Embracing the Drone Culture

Working together to help secure the future of general aviation.

On Course Drone Culture

On Course Drone Culture

Over the weekend, the board of directors of the General Aviation Manufacturers Association (GAMA) created a new "associate member" category for electric and hybrid-propulsion aircraft. The reason for the new membership category is to hasten the worldwide development, growth and airworthiness certification of electric airplanes, which very well could play an important role in securing the future of general aviation.

That's good news for would-be makers of future plug-in electric and electric-hybrid aircraft, who sorely need all the help they can get in changing long-held attitudes about aircraft design. For example, under current certification regulations, the twin-electric-motor Airbus E-Fan two seater could never be used for ab initio pilot training by virtue of the fact that, technically, it's a twin.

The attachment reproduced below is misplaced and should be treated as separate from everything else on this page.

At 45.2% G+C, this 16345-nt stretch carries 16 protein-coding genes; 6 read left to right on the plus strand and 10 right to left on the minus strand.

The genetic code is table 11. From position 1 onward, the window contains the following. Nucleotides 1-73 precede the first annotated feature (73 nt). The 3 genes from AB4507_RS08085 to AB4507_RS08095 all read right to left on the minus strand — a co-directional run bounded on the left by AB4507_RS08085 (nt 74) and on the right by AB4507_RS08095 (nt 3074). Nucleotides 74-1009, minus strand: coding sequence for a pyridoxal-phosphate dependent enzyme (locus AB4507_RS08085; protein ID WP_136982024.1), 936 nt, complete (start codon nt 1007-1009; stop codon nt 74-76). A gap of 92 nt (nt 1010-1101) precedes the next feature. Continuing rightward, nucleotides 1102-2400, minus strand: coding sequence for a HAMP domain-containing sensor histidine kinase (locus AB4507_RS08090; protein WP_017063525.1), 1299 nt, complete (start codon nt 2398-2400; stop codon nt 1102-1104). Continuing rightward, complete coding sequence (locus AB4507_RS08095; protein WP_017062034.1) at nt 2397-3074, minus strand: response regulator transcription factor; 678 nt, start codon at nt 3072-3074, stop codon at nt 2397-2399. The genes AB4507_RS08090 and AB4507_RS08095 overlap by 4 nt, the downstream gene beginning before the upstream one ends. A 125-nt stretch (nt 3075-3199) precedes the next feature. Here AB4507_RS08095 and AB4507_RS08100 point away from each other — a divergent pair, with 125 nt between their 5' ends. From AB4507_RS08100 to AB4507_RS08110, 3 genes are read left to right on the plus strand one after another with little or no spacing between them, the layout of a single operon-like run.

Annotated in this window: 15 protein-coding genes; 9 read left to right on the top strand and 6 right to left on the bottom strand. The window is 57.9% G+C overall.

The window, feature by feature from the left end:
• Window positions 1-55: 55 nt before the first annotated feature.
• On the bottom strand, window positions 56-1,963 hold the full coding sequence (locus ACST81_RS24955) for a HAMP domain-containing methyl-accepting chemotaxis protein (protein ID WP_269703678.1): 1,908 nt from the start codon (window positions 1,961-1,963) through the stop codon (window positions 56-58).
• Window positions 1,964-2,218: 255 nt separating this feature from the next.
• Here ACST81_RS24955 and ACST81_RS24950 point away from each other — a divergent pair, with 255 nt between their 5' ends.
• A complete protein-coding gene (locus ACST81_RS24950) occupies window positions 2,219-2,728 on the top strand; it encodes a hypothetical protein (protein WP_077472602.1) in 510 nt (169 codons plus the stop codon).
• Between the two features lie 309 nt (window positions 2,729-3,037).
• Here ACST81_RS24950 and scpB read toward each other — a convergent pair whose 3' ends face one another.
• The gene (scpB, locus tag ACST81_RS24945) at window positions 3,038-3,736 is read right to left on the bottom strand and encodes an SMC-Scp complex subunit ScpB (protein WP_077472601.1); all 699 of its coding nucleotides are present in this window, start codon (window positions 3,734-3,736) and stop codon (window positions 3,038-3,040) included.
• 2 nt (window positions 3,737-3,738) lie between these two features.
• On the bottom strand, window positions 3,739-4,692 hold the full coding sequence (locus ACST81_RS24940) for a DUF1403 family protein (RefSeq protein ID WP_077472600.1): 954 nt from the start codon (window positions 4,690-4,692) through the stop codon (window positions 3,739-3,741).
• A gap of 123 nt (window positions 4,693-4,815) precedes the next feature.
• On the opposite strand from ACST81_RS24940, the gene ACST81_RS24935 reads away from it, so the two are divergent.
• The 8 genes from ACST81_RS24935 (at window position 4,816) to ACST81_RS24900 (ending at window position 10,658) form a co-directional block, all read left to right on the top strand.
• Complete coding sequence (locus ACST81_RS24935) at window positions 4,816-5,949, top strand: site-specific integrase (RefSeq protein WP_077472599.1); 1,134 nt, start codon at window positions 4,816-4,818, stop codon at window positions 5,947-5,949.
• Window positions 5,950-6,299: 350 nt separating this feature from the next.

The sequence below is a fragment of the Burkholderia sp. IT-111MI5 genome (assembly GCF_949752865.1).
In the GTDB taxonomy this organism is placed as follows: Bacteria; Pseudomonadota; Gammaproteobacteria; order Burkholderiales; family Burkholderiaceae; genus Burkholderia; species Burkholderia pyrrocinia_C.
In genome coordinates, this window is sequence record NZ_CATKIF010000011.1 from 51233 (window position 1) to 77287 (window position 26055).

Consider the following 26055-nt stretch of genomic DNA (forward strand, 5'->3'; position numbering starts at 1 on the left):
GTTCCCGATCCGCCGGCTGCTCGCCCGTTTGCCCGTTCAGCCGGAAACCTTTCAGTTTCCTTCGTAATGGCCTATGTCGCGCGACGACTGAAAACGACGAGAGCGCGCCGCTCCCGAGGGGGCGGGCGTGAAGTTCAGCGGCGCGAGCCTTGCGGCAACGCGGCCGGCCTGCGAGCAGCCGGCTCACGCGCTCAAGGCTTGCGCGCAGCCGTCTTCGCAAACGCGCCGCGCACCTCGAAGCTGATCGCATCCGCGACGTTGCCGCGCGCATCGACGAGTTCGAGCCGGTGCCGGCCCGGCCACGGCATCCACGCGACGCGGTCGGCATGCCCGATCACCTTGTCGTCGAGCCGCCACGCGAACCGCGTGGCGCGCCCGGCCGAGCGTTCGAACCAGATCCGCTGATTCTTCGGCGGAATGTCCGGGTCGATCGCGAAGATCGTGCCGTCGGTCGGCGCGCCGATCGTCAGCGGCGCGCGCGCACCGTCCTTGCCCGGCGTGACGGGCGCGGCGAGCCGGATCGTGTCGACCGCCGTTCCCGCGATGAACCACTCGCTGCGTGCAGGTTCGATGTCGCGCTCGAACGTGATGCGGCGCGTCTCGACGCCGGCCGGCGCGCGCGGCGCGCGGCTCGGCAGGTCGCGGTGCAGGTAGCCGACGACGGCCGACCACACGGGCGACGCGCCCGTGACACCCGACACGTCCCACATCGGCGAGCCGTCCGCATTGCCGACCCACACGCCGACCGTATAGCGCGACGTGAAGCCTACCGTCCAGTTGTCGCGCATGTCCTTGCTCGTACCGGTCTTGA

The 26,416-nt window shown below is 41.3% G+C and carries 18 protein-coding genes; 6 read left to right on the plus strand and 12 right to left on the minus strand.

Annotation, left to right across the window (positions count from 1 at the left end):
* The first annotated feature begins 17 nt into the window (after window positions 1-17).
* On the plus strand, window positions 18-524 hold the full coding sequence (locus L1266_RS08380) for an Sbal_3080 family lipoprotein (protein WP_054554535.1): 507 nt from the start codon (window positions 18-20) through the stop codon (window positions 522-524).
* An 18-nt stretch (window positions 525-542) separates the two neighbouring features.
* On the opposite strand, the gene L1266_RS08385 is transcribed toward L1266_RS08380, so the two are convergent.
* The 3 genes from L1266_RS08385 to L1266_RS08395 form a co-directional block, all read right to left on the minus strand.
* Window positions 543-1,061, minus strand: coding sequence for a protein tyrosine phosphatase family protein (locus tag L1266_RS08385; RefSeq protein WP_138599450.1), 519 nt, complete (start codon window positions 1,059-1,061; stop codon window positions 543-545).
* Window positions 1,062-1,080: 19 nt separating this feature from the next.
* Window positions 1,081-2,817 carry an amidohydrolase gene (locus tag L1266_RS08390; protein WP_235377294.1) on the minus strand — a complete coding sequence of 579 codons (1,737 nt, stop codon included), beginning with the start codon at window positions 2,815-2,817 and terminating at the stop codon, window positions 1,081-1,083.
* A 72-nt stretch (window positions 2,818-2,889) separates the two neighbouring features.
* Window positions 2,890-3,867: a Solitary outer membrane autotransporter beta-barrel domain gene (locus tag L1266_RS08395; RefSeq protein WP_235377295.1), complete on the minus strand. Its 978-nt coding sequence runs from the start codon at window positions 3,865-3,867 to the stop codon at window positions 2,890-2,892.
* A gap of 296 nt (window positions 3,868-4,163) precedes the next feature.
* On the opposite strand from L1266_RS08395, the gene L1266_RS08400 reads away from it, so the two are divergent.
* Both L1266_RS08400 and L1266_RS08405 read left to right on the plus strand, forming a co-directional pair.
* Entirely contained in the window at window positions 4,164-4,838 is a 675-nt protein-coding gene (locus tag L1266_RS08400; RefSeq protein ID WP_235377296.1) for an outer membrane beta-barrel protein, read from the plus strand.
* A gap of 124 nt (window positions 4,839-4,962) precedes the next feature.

The involvement by trade associations like GAMA will help smooth the transition to future aviation technologies by convincing regulators that they are safe and deserve new regulations to accommodate innovation.

This atmosphere of inclusion no doubt is a positive development in general aviation, but it doesn't go far enough. Unmanned aircraft, like the swarms of delivery drones envisioned by Amazon and Walmart, must be brought under the tent as well. We might fear a future that is dominated by UAVs encroaching on our airspace and flying freedoms, but that's exactly why we should be welcoming drone manufacturers to the table.

If we build a wall between traditional aviation and emerging unmanned aviation, all we'll do is ensure these aerial pursuits will travel divergent paths with divergent goals. By embracing UAVs as real aircraft, we can work with manufacturers, regulators and operators to ensure we'll all get along far into the future.

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